Investigation of Anisotropy Caused by Cylinder Applicator on Dose Distribution around Cs-137 Brachytherapy Source using MCNP4C Code

Document Type : Original Paper


1 Ph.D. Student, Nuclear Engineering, Medical Radiation Trends, Faculty of Mechanical Engineering, Shiraz University, Shiraz, Iran.

2 Assistant Professor of Medical Radiation, Faculty of Mechanical Engineering, Radiation Research Center, Shiraz University, Shiraz, Iran.

3 M.Sc. of Nuclear Engineering, Medical Radiation Trends, Radiation Research Center, Shiraz University, Shiraz, Iran.


Introduction: Brachytherapy is a type of radiotherapy in which radioactive sources are used in proximity of tumors normally for treatment of malignancies in the head, prostate and cervix.
Materials and Methods: The Cs-137 Selectron source is a low-dose-rate (LDR) brachytherapy source used in a remote afterloading system for treatment of different cancers. This system uses active and inactive spherical sources of 2.5 mm diameter, which can be used in different configurations inside the applicator to obtain different dose distributions. In this study, first the dose distribution at different distances from the source was obtained around a single pellet inside the applicator in a water phantom using the MCNP4C Monte Carlo code. The simulations were then repeated for six active pellets in the applicator and for six point sources.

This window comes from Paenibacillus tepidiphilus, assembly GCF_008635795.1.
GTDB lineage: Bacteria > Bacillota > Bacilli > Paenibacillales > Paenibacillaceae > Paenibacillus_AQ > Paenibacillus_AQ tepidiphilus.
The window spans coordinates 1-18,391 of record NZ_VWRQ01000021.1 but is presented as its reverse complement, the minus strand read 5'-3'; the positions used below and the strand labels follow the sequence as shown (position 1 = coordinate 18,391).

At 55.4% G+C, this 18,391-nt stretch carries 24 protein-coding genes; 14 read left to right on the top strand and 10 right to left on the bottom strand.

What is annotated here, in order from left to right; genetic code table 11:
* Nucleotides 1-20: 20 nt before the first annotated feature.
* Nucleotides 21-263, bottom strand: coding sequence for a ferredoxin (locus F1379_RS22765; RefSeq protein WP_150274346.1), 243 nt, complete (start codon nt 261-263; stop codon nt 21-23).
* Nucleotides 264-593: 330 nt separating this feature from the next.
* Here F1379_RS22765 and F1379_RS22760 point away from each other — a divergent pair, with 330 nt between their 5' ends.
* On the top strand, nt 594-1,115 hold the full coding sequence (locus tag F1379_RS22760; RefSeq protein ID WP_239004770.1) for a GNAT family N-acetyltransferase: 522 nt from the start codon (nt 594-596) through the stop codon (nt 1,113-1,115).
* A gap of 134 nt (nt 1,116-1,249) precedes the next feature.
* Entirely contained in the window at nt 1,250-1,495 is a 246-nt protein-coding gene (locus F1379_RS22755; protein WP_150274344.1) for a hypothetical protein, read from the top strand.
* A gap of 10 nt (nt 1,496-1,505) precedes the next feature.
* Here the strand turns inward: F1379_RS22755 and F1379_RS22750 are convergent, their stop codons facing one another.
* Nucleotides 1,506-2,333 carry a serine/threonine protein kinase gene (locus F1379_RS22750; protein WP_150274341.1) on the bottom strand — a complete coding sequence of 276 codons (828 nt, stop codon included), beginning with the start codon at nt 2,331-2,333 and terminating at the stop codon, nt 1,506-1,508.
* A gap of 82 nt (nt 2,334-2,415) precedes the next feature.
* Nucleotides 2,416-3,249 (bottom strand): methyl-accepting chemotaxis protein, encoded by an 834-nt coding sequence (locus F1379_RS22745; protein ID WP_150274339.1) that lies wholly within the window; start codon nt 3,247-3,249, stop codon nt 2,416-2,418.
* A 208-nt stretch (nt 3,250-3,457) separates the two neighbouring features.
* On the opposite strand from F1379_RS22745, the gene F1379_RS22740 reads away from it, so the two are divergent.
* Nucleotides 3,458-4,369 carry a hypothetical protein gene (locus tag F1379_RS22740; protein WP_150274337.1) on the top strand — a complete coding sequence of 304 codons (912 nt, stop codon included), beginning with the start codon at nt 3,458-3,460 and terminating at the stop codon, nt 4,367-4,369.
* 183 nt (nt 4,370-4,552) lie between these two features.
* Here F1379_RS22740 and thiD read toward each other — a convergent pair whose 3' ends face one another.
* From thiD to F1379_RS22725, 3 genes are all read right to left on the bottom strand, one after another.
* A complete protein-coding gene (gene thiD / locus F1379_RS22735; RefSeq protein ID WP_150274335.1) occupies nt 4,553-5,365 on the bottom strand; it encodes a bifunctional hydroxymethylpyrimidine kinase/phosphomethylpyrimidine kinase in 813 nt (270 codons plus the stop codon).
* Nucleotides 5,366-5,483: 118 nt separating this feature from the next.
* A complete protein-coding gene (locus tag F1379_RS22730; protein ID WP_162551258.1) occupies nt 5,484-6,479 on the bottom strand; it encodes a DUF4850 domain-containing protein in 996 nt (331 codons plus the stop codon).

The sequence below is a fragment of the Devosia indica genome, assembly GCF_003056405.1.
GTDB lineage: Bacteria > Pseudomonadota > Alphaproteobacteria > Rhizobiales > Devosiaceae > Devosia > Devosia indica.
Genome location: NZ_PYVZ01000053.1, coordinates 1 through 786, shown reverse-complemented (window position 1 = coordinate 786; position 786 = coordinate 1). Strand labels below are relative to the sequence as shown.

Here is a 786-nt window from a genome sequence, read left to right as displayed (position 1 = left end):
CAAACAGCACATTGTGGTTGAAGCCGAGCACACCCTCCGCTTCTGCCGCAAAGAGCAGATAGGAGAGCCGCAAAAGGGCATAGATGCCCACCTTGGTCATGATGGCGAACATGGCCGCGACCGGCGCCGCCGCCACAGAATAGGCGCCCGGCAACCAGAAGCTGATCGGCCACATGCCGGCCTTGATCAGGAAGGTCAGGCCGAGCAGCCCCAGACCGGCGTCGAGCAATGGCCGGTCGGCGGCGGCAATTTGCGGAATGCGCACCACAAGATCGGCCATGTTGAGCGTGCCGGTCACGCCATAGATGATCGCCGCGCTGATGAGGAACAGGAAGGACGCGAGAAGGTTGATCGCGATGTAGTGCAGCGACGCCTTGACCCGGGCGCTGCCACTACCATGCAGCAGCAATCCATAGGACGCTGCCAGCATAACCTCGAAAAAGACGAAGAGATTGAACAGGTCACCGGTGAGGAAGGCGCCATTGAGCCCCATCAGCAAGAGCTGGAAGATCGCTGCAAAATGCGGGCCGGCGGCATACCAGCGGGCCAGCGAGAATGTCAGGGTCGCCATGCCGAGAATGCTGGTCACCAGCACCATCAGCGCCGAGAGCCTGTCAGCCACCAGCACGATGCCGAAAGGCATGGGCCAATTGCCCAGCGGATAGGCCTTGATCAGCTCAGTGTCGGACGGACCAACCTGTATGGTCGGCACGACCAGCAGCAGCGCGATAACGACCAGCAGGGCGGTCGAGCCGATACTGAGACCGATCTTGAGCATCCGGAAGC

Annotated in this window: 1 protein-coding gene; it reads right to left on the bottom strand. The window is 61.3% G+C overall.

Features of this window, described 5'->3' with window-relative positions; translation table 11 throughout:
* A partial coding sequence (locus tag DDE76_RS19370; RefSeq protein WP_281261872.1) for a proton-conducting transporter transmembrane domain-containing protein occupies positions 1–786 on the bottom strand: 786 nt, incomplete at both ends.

Results: The anisotropy of dose distribution due to the presence of the applicator was obtained by division of dose at each distance and angle to the dose at the same distance and angle of 90 degrees. According to the results, the doses decreased towards the applicator tips. For example, for points at the distances of 5 and 7 cm from the source and angle of 165 degrees, such discrepancies reached 5.8% and 5.1%, respectively.  By increasing the number of pellets to six, these values reached 30% for the angle of 5 degrees.
Discussion and Conclusion: The results indicate that the presence of the applicator causes a significant dose decrease at the tip of the applicator compared with the dose in the transverse plane. However, the treatment planning systems consider an isotropic dose distribution around the source and this causes significant errors in treatment planning, which are not negligible, especially for a large number of sources inside the applicator.

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